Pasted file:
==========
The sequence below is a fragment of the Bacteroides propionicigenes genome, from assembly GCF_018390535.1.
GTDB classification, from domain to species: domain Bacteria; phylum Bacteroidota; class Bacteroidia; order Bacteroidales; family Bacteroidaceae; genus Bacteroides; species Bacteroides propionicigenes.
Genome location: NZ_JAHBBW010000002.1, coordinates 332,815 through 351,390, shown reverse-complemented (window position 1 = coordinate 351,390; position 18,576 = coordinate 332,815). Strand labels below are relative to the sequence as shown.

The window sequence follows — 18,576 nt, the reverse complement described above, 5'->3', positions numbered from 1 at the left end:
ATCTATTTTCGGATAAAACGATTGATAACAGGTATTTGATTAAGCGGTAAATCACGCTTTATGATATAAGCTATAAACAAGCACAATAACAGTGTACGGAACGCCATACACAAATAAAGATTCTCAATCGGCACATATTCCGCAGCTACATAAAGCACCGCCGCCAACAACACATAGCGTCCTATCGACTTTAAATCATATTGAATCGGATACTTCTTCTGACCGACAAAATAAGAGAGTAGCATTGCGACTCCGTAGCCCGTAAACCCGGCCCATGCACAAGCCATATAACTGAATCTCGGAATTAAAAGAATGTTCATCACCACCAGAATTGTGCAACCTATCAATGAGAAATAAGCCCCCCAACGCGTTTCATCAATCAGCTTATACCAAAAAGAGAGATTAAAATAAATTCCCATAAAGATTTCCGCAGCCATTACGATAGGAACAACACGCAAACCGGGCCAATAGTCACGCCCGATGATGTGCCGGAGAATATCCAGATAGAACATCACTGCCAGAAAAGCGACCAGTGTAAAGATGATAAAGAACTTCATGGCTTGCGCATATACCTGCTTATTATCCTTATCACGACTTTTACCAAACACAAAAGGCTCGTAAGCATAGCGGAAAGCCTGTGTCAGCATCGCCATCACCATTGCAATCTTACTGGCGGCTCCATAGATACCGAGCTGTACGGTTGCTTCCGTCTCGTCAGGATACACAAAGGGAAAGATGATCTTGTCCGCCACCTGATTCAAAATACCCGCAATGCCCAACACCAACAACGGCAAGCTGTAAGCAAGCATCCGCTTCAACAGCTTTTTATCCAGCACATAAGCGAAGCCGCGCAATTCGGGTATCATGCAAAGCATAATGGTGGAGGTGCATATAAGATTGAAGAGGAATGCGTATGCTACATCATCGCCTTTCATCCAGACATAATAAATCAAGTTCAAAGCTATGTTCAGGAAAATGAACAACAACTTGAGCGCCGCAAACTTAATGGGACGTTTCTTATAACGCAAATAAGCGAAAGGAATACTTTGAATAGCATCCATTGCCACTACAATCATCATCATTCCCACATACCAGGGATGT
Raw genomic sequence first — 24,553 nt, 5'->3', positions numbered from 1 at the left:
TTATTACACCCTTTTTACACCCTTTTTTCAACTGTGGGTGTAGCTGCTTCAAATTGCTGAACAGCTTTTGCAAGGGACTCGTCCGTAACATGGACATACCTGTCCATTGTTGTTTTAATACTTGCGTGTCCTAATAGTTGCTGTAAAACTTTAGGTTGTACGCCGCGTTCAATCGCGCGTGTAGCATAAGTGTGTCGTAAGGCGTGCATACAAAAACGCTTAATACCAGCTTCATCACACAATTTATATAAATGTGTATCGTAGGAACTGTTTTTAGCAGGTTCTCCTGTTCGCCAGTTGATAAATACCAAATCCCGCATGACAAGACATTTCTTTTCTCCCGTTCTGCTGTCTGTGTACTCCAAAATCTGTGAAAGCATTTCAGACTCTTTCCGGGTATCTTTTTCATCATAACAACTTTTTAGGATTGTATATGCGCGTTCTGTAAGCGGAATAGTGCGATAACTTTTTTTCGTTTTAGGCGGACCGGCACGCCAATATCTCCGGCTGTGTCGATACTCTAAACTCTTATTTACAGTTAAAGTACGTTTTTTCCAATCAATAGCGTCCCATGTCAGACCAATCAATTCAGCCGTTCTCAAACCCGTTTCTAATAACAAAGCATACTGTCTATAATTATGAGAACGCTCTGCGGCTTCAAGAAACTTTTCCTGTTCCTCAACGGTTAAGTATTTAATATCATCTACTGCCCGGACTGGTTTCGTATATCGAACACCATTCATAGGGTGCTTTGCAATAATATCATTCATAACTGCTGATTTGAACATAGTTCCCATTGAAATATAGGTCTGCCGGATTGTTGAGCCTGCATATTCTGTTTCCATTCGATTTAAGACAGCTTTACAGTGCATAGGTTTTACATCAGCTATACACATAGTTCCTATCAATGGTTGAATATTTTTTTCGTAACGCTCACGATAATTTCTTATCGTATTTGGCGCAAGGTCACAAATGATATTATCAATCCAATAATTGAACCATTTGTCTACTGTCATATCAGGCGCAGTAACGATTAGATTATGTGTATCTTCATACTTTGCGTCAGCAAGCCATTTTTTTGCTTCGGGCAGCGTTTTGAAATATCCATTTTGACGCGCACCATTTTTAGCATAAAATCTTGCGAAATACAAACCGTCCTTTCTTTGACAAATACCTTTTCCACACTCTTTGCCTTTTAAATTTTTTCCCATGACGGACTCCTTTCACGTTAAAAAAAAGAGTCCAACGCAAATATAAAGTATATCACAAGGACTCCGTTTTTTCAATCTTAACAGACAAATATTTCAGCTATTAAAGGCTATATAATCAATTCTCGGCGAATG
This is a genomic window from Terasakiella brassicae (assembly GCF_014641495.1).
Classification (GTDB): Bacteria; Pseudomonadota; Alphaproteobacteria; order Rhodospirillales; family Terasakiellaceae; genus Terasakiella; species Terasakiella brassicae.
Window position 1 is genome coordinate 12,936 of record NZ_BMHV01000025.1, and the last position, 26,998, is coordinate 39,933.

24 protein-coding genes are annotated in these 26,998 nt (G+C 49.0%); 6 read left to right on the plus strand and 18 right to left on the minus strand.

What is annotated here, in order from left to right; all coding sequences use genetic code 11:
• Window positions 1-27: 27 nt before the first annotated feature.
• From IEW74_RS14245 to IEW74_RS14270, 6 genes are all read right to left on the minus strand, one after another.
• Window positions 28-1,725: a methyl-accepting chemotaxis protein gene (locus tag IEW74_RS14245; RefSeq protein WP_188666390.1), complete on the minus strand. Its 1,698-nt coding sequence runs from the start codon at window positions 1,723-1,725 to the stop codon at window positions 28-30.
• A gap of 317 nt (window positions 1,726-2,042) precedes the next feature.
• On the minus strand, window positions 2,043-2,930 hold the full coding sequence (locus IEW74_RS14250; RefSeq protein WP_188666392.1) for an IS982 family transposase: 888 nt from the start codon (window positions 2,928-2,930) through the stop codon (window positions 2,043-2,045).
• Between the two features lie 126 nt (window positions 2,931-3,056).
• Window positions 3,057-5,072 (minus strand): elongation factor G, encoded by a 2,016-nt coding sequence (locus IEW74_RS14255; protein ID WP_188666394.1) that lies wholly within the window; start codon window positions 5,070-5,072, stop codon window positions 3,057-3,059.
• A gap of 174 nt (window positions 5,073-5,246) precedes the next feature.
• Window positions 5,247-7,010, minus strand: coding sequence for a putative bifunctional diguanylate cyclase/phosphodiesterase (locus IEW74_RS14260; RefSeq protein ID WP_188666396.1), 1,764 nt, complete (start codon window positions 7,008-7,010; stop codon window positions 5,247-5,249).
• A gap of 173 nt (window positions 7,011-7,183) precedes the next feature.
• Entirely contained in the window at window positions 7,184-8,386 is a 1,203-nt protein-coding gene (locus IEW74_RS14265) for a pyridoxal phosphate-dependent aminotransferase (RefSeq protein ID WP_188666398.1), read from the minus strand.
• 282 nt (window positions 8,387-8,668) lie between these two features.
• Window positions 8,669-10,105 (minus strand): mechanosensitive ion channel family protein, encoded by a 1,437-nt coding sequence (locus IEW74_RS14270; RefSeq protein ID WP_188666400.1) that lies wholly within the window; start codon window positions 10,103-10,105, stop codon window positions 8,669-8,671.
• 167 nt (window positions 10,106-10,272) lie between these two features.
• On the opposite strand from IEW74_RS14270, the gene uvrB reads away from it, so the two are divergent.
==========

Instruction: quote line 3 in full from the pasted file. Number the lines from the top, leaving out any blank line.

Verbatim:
Genome location: NZ_JAHBBW010000002.1, coordinates 332,815 through 351,390, shown reverse-complemented (window position 1 = coordinate 351,390; position 18,576 = coordinate 332,815). Strand labels below are relative to the sequence as shown.